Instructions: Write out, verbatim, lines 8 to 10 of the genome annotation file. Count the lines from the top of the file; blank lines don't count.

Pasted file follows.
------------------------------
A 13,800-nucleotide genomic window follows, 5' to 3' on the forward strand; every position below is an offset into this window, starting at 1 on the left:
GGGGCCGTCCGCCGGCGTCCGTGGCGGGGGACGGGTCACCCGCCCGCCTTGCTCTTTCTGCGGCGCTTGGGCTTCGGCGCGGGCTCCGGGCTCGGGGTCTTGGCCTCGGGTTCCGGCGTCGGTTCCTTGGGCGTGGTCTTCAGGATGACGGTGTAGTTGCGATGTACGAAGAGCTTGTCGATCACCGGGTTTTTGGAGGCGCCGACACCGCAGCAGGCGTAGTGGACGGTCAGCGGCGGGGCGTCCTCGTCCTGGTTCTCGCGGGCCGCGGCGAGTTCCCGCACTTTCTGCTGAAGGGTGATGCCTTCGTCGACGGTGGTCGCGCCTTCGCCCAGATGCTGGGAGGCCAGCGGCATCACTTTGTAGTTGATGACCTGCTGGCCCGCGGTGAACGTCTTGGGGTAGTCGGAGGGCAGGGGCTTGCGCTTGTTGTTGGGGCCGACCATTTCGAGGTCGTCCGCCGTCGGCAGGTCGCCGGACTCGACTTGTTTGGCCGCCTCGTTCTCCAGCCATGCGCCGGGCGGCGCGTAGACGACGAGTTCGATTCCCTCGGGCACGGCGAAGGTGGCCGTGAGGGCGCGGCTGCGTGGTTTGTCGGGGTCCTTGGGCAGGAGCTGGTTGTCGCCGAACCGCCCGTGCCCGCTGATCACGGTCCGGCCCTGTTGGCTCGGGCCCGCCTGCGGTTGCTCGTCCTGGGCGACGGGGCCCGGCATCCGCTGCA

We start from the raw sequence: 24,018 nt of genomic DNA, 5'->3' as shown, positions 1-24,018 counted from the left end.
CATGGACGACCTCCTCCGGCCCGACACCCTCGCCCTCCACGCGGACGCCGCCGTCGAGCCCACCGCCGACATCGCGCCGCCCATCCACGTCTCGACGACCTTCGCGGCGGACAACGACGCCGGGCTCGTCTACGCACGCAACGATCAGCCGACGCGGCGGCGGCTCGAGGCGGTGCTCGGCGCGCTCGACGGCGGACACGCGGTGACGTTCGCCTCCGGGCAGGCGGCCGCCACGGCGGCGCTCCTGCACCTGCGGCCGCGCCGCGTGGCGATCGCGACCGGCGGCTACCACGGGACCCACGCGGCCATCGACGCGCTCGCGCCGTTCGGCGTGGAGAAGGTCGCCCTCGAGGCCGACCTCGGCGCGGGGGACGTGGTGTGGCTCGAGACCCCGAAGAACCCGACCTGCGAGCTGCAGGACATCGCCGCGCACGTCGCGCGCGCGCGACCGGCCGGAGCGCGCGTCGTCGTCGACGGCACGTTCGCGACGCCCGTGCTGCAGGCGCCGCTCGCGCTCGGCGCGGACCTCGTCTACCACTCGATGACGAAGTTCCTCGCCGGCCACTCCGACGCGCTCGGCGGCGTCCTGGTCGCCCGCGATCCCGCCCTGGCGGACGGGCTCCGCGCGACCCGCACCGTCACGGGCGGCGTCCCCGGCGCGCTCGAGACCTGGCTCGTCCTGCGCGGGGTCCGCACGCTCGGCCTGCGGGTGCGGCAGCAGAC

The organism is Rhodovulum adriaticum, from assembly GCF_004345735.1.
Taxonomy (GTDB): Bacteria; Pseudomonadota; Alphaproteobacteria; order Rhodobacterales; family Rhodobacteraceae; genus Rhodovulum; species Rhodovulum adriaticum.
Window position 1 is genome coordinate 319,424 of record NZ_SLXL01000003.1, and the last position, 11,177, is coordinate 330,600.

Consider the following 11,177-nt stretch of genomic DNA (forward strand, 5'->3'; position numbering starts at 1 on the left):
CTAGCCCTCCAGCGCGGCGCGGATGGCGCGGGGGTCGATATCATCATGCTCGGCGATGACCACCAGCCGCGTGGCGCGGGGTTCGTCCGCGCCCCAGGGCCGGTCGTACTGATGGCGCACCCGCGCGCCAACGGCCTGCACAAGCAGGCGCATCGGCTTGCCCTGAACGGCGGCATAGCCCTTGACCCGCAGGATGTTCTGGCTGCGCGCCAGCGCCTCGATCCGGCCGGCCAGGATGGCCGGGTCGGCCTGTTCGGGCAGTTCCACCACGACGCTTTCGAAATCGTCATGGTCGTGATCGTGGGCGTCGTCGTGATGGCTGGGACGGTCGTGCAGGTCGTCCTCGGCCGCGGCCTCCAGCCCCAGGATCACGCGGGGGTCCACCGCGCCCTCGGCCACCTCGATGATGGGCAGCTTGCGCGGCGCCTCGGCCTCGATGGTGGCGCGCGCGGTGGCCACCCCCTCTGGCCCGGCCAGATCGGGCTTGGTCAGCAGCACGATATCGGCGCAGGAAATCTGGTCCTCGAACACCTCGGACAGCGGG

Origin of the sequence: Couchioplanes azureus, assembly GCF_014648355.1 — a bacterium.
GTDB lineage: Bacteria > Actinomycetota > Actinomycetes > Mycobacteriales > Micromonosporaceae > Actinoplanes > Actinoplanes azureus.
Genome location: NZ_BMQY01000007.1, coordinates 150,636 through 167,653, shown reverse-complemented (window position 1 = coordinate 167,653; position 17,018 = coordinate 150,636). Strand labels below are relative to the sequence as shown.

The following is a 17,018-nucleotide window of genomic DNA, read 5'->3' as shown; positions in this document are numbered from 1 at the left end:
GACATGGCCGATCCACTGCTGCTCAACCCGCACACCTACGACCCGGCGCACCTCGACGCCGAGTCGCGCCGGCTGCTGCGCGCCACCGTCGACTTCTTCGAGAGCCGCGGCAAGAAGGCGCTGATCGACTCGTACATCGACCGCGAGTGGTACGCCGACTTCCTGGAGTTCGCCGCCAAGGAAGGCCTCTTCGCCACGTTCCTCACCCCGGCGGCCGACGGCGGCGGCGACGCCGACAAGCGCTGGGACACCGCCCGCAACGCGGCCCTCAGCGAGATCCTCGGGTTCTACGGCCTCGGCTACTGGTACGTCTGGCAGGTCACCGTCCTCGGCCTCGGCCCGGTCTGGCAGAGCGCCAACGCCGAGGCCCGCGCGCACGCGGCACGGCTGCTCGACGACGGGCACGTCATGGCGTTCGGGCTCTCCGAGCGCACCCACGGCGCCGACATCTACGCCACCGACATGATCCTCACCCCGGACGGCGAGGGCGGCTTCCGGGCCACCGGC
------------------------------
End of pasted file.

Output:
Consider the following 11,177-nt stretch of genomic DNA (forward strand, 5'->3'; position numbering starts at 1 on the left):
CTAGCCCTCCAGCGCGGCGCGGATGGCGCGGGGGTCGATATCATCATGCTCGGCGATGACCACCAGCCGCGTGGCGCGGGGTTCGTCCGCGCCCCAGGGCCGGTCGTACTGATGGCGCACCCGCGCGCCAACGGCCTGCACAAGCAGGCGCATCGGCTTGCCCTGAACGGCGGCATAGCCCTTGACCCGCAGGATGTTCTGGCTGCGCGCCAGCGCCTCGATCCGGCCGGCCAGGATGGCCGGGTCGGCCTGTTCGGGCAGTTCCACCACGACGCTTTCGAAATCGTCATGGTCGTGATCGTGGGCGTCGTCGTGATGGCTGGGACGGTCGTGCAGGTCGTCCTCGGCCGCGGCCTCCAGCCCCAGGATCACGCGGGGGTCCACCGCGCCCTCGGCCACCTCGATGATGGGCAGCTTGCGCGGCGCCTCGGCCTCGATGGTGGCGCGCGCGGTGGCCACCCCCTCTGGCCCGGCCAGATCGGGCTTGGTCAGCAGCACGATATCGGCGCAGGAAATCTGGTCCTCGAACACCTCGGACAGCGGG

Origin of the sequence: Couchioplanes azureus, assembly GCF_014648355.1 — a bacterium.